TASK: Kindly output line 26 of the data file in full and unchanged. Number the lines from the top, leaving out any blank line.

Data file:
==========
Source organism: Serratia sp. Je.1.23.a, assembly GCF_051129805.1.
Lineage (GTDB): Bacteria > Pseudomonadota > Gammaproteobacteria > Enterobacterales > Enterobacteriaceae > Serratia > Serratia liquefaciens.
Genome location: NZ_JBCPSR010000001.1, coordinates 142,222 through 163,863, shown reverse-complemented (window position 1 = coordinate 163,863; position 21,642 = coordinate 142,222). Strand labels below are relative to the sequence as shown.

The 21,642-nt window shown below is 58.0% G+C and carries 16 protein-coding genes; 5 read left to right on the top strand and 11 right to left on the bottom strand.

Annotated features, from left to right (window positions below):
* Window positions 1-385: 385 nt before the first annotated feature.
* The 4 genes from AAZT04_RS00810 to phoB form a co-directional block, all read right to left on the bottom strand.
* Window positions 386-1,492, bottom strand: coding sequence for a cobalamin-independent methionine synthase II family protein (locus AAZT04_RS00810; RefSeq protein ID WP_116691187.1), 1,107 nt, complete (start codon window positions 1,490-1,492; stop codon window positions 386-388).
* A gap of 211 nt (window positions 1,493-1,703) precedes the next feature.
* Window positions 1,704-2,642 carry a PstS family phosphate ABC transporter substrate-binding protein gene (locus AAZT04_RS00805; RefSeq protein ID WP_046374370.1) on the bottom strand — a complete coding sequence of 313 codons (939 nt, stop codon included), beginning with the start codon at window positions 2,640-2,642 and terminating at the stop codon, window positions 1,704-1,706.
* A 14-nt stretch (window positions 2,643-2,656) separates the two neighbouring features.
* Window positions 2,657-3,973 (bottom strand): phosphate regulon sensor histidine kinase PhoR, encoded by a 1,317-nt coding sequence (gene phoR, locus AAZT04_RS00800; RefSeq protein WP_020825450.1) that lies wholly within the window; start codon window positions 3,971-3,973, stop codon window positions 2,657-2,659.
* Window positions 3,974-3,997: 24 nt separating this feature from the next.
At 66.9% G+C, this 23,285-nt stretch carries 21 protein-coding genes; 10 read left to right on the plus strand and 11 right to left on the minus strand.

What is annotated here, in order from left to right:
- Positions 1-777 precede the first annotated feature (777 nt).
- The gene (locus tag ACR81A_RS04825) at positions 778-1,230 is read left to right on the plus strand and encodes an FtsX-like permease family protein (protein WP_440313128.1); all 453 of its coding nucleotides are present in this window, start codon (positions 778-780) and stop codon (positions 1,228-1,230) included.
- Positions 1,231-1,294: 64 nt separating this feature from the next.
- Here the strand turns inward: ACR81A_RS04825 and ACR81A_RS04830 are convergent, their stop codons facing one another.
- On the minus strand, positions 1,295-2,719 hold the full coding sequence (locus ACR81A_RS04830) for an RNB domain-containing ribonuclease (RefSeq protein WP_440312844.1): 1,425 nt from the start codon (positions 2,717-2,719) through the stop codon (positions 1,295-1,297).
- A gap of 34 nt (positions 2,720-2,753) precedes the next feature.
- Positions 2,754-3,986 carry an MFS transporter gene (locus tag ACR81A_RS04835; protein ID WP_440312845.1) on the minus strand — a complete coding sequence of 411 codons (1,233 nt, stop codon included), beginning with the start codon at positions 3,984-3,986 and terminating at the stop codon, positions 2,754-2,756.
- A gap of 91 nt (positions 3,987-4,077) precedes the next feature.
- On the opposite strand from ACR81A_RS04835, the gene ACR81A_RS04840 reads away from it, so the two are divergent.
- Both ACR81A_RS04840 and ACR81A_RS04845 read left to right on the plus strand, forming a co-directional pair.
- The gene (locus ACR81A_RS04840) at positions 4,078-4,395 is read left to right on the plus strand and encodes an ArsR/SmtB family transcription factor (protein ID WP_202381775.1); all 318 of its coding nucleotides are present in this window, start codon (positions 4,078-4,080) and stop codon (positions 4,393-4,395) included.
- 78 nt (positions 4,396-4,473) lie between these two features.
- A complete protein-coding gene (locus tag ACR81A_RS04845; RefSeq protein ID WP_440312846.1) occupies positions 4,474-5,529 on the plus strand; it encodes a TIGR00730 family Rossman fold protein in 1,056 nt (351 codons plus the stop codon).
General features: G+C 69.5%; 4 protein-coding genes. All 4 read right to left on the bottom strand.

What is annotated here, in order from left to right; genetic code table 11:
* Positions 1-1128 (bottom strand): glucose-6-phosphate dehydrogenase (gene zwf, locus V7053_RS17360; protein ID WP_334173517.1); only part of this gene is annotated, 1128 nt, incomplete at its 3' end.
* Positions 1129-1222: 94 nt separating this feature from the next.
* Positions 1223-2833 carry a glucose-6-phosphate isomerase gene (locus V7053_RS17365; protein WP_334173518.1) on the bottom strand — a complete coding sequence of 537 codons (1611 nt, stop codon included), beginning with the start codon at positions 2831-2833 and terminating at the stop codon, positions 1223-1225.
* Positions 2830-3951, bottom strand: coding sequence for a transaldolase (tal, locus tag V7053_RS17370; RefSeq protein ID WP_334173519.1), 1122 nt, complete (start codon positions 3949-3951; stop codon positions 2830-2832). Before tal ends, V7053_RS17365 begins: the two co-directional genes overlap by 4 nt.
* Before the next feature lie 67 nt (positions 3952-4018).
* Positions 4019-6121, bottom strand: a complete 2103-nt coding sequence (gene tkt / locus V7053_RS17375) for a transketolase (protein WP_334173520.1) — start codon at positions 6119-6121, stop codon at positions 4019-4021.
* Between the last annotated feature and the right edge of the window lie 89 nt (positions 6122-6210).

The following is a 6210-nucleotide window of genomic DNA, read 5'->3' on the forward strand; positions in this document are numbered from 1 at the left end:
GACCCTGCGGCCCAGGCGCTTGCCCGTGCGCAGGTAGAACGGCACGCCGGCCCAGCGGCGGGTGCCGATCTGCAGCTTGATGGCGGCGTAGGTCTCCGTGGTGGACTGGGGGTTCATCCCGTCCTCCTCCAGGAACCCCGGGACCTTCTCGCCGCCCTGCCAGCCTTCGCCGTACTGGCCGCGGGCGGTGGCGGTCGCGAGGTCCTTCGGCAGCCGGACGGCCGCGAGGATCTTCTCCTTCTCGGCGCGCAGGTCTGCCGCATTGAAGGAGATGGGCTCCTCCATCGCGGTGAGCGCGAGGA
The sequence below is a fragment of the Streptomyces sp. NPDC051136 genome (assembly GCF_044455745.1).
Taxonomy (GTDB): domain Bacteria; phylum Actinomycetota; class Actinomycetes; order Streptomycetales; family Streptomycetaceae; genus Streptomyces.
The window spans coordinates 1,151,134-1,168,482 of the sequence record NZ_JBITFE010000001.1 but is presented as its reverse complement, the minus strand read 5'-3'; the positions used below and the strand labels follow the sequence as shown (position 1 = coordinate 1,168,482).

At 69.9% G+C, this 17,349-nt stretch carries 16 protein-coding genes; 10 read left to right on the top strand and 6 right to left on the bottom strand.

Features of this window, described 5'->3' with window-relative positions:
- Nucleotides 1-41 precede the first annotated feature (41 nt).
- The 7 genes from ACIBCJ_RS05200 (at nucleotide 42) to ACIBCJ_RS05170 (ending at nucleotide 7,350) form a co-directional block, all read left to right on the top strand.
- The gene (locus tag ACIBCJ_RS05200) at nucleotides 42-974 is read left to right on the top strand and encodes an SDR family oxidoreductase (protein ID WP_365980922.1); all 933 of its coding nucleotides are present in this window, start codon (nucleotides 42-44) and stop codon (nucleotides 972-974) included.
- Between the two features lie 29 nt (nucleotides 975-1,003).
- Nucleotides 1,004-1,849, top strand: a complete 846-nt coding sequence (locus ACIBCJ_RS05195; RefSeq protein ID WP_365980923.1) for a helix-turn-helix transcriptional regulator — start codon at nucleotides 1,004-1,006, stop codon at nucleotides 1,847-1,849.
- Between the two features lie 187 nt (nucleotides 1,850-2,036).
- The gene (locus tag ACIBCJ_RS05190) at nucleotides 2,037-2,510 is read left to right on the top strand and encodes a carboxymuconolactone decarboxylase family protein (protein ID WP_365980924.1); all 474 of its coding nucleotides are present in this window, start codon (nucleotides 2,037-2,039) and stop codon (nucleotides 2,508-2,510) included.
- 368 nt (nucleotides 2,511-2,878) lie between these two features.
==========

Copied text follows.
- The gene (locus ACR81A_RS04840) at positions 4,078-4,395 is read left to right on the plus strand and encodes an ArsR/SmtB family transcription factor (protein ID WP_202381775.1); all 318 of its coding nucleotides are present in this window, start codon (positions 4,078-4,080) and stop codon (positions 4,393-4,395) included.